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The carbon impact of your bank: the biggest secret the banks don’t want you to know about

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By Dan Sherrard-Smith

· 4 min read

Did you know your company’s choice of bank is likely to be contributing more carbon emissions than all other actions combined?

That’s because of how your bank is investing.

This means that, for values-led businesses, the choice of bank could be eroding all the great work they are doing from an operational perspective.

The problem

Banks are financing the climate crisis

Where your money goes matters.

The UK’s traditional big 5 banks - Barclays, HSBC, Santander, NatWest and Lloyds - put £27 billion into oil & gas companies last year. [1]

The world’s 60 biggest banks, including the UK’s big 5, invest 50 times more into fossil fuel expansion than the fossil fuel companies. [2] To put that another way, for every £1 that BP invests into fossil fuel expansion, the world’s biggest banks are putting in £50.

In short, without the banks’ money, oil & gas would be a thing of the past.

Money is the oxygen that keeps fossil fuel burning

How does my choice of bank impact my carbon footprint?

Where a bank invests has huge implications on the level of carbon emissions.

MotherTree’s research has uncovered that most of the major banks are investing billions into fossil fuels, while a tiny proportion goes into renewable energy.

And these kinds of investments can be reflected as a carbon footprint.

Looking at the bank’s own operations, plus where the bank invests, a view of the bank’s overall carbon footprint can be built up.

What does this mean for businesses?

The choice of bank has a huge impact on your carbon footprint.

For the majority of businesses, the biggest source of carbon emissions is from their bank.

Take Google and its parent company Alphabet; Google has over $130 billion in cash for paying employees, acquiring other companies and tax purposes. This cash is invested with just a few banks and based on how those banks are investing, the cash has a carbon footprint. That footprint is bigger than Google’s carbon footprint for its entire supply chain.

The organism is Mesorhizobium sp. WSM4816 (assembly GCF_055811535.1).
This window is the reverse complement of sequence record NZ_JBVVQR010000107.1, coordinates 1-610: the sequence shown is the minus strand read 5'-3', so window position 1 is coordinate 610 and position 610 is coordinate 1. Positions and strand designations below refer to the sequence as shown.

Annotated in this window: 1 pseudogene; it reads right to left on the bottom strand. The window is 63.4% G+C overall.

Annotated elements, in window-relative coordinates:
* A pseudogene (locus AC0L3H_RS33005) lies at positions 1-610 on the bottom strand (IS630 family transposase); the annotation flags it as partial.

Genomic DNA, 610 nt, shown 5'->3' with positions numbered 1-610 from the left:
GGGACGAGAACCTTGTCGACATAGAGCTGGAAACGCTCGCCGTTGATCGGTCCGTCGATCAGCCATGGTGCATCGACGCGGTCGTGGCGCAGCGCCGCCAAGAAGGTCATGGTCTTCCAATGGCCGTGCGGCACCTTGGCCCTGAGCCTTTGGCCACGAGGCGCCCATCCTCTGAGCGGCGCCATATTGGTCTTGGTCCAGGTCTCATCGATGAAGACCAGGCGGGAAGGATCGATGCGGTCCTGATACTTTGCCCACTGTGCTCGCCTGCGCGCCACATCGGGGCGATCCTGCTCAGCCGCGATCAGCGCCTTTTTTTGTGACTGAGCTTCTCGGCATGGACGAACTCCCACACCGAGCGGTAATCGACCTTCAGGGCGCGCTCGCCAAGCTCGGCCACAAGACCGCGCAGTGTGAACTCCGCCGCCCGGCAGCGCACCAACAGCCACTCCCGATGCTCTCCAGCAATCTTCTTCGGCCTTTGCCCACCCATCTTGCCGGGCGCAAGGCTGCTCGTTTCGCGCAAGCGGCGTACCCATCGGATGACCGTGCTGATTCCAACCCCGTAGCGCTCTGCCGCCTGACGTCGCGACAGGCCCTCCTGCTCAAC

Google's carbon emissions including its bank's carbon emissions

And it’s a similar trend for the average UK company. [3]

The average footprint for a company with 10 employees is around 75 tonnes of CO2 per year, while the choice of bank adds another 75 tonnes to the total.

When the cash is taken into account, the footprint doubles.

Emissions for a typical UK company

The choice of bank could be working against your mission

For many values-led businesses, the focus is, understandably, on their mission.

For example, my team and I recently started working with a company with two female founders, who recruited employees from pensions and foster care. Their values were deeply rooted in equality. 

And yet, when we looked at where their banks were investing, it produced some hard-to-see results: Investments in companies with all white male boards and no policies on reducing the gender pay gap.

So all the great work of driving equality was being undone by the bank.

But here’s the good news

Switching banks can actually lead to higher interest rates.

Often, the greenest options outperform traditional banks on interest rates.

Isn’t that crazy? You put out more carbon and get a lower interest rate.

So are you ready to switch?

Switching bank accounts is easier than ever before.

And with a range of services available from branches to apps, there’s never been more choice.

So make sure your choice of bank aligns with your values, reduces CO2 and gets you a better interest rate.

You never know, it might be the most impactful decision you make for your business.

illuminem Voices is a democratic space presenting the thoughts and opinions of leading Sustainability & Energy writers, their opinions do not necessarily represent those of illuminem.


[1] Banking on Climate Chaos, 2023

[2] Bill McKibben, Wall Street Journal, 17th September 2019

[3] Based on ONS data, the average UK company has 10 employees and £300k in the bank

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About the author

Dan Sherrard-Smith is the founder of MotherTree a company helping businesses reduce carbon through their bank accounts and pension providers. Before launching MotherTree, he was on the founding team of Look After My Bills, which saved the UK public £127m and achieved the best-ever deal on Dragons’ Den

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